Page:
So the final installment of this epic journey is hard to write.
I am back in the relative lap of luxury, eating fast food, watching shallow TV and soaking in the cleanness and safety that is the universe of North America. It is nice.
It is also a bit hard to relate to. I am glad to be back but do now wish to become numbed by the ease of the west. People who have been exposed to cultures and worlds of poverty, upheaval, insecurity and stress all have the same syndrome. I have heard this perspective from missionaries my whole life. I am sure it has a name but I am not aware that it has been tagged yet.
One good thing to mention as I reflect back on the last few months is that all my students passed their exams. Some of them passed because they actually understood the material and some others passed because they were able to memorize enough of the notes to guess at more than half the answers right. I am overjoyed with the former and mildly relieved with the latter. I was rather uncertain that some of them would be progressing to the next year without do-overs.
The other thing to mention is the heat. Did I complain before about the weather? I repent in sackcloth and ashes. Part of the strain of 40 degree heat is fighting the temptation to just sit around complaining about it to people who do not want to be suffering both the heat AND your annoying whining.
There was a rule in the house where I took my meals. No one could use any term referring in any way to heat. A fine was associated to the topic and the penalty jar was soon stuffed. I discovered that one can always find something to complain about if you put your mind to it.
When I left the city of Kolkata it was the usual smoldering, baking, mind warping temperature and one begins to dream of snow and cold. It is hard to imagine that these things exist anywhere so when I left for home I was wearing a light short sleeve shirt, light pants and sandals. Arriving to early spring weather in the northwestern part of the continent, standing out in the rain and wind, waiting for my ride, and once again I am prone to bitter complaints.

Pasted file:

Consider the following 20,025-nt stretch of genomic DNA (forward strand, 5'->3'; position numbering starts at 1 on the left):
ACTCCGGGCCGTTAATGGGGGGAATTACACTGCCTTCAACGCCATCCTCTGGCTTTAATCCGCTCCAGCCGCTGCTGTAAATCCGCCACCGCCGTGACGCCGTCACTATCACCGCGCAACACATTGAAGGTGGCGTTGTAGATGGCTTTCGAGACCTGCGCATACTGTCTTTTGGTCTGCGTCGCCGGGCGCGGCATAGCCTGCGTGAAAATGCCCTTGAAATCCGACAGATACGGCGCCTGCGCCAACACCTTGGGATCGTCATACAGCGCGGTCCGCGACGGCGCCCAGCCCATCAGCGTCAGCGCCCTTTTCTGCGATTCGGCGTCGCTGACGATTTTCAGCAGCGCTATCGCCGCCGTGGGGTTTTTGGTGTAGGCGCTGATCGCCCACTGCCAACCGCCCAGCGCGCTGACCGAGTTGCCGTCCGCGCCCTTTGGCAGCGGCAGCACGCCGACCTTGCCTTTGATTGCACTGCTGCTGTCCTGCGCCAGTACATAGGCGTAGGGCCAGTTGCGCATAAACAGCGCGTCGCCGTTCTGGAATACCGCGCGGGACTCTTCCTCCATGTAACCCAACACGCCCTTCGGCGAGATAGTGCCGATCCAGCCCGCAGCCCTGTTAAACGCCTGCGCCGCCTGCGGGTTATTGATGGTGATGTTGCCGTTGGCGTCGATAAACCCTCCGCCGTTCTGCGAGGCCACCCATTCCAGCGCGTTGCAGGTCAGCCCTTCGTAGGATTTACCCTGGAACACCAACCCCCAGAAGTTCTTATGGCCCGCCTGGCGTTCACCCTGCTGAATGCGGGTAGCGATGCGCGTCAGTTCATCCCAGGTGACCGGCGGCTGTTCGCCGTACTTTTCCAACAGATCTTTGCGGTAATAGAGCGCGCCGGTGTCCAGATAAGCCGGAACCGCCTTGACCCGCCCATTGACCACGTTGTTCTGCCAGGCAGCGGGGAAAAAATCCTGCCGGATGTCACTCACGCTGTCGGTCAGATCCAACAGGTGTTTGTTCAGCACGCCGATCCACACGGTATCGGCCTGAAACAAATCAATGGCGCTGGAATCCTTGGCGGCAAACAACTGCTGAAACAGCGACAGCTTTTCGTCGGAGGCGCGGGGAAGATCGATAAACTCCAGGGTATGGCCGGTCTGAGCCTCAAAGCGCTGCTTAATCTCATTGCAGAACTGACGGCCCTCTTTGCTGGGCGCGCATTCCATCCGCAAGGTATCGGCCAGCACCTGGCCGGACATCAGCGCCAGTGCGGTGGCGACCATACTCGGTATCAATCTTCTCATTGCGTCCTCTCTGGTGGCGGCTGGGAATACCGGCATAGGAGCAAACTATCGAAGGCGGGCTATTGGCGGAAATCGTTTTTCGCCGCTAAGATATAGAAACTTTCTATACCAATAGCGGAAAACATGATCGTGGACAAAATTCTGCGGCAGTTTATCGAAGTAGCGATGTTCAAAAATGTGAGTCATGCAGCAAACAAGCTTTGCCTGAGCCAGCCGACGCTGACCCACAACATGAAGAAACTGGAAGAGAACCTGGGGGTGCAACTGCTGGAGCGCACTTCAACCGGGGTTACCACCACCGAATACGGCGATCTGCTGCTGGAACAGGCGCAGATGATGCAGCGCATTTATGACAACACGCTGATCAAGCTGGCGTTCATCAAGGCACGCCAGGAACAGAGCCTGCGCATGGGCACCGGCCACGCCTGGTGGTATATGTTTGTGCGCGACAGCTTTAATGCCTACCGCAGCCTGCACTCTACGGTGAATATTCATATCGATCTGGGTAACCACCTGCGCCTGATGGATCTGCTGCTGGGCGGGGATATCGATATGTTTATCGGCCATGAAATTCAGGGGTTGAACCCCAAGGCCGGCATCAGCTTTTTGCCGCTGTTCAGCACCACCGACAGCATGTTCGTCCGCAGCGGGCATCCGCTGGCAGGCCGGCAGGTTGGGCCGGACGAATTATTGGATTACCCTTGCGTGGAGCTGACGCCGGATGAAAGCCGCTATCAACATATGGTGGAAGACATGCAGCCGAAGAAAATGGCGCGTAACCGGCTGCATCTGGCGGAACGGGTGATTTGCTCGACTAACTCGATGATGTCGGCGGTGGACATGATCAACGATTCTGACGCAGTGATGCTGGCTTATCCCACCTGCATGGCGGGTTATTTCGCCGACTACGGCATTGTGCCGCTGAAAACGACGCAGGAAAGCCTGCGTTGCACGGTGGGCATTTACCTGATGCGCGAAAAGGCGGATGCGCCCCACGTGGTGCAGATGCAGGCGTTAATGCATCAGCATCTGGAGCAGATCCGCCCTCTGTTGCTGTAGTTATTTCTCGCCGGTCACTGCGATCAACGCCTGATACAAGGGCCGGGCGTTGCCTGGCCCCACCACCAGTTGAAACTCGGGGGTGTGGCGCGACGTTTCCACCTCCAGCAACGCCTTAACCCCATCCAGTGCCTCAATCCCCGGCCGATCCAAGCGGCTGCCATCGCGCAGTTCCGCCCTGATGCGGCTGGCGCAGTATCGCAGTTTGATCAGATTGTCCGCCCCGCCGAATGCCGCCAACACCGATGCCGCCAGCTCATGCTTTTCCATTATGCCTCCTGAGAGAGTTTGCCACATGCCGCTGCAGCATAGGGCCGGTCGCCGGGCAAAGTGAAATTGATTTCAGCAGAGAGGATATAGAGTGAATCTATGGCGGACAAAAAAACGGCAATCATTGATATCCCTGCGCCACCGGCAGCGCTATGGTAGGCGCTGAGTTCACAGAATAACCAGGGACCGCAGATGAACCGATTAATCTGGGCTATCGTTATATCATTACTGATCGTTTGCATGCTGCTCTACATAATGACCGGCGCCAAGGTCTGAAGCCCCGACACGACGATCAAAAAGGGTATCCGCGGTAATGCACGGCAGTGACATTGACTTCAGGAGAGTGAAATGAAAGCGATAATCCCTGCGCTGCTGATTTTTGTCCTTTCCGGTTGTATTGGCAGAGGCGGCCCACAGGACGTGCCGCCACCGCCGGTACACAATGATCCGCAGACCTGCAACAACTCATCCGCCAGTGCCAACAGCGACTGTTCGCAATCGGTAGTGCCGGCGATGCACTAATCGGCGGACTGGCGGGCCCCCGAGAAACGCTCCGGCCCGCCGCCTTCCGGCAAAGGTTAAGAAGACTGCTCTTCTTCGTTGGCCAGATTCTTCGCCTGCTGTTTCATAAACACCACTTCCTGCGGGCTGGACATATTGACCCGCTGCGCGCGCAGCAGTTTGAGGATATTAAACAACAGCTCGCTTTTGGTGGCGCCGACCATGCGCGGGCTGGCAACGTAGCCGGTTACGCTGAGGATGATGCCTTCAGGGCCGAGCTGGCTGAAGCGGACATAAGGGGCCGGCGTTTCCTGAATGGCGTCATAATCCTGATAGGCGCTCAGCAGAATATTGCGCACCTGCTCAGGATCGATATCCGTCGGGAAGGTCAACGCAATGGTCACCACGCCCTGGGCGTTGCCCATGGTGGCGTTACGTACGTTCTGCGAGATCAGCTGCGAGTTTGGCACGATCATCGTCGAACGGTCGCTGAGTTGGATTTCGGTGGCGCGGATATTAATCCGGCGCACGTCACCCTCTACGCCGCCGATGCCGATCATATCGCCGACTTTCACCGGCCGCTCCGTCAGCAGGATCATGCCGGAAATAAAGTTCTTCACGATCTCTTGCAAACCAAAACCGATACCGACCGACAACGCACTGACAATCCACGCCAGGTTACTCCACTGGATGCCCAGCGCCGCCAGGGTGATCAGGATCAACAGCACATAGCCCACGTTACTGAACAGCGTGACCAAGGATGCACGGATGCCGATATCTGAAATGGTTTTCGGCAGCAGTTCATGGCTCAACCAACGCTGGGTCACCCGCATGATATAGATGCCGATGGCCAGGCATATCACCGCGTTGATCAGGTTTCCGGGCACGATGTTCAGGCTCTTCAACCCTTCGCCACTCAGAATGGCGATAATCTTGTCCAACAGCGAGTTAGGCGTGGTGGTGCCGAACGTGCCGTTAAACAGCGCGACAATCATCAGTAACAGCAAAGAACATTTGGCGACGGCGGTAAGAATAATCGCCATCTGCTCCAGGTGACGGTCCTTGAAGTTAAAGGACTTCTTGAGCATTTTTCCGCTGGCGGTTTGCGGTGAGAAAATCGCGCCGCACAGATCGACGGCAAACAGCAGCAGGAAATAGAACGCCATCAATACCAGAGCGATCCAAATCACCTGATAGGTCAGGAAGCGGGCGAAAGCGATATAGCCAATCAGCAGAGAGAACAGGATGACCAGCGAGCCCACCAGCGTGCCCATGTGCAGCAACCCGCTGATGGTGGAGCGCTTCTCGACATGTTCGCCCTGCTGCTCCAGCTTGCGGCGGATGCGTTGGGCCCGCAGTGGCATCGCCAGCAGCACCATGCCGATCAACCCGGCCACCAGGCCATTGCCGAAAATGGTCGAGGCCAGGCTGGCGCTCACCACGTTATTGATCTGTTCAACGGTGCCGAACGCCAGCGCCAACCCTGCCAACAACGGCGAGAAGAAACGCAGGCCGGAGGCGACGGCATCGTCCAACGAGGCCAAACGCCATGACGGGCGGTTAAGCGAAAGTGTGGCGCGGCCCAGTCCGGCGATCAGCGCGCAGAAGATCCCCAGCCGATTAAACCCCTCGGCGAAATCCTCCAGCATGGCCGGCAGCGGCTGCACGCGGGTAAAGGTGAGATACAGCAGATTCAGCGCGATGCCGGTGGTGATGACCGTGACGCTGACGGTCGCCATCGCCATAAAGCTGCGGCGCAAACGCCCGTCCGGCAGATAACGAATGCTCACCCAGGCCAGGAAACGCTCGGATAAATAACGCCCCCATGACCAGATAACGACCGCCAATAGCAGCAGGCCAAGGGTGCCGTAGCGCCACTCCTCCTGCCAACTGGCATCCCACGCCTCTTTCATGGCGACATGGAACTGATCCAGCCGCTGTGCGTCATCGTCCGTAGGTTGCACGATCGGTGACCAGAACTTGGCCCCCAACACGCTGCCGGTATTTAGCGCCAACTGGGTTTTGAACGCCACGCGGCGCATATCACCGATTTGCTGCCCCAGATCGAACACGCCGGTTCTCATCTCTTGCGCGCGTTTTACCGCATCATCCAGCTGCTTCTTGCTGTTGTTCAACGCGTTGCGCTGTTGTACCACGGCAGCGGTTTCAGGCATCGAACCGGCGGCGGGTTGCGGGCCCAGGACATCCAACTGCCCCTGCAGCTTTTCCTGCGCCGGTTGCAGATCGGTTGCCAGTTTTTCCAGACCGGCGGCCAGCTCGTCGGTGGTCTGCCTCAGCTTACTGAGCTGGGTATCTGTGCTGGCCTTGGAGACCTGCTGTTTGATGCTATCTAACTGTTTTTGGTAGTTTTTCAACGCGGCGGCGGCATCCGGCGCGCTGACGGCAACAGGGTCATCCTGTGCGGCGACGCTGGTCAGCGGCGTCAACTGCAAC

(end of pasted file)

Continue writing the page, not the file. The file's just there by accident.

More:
I do have a clearer idea of what I will be doing next winter which is good news for me. I will be headed back to India in October to train two sets of experienced pastors who will then be supporting literally hundreds of other pastors and church planters out in the field. I will be working with four pastors each time. The plan is to develop a curriculum using these pastors to take the concepts that will be developed and turn them into something that is appropriate for the India context. This will involve asking the pastors to use Indian idioms, concepts, and teaching patterns in their own language. These will then be turned into video lectures to be made available to the hundreds of churches that will be visited and supported.
I am both frightened and excited by the prospect of doing this. Because of the financial situation that these pastoral leaders find themselves in I have taken the responsibility to pay for all the expenses of these pastors during this training period. This means one month of training and curriculum development and two weeks of practicum. Travel, food, lodging will need to be covered. This will add about $4,000 to my own personal expenses.
I would also like to provide used laptop computers to these pastors so that the training can continue once they start to travel and work with the churches. If this sounds like something that you can get behind and feel like supporting this effort then your help is very much needed. Look at the website (www.brucespinney.com) and you will find a number of ways of donating either the funds or the laptops.
I have enjoyed this path. I hope those of you who have followed this process have felt like you have been dragged along with me. So many people have been encouraging and supportive and I want to thank all of you. Please keep me in mind over the next number of months as I prepare to go back.
Bruce Spinney is a preacher, a teacher and a truck driver. He returned to BC a few weeks ago, but is wimping it out in Vancouver until the snow that buried his car over the winter is gone.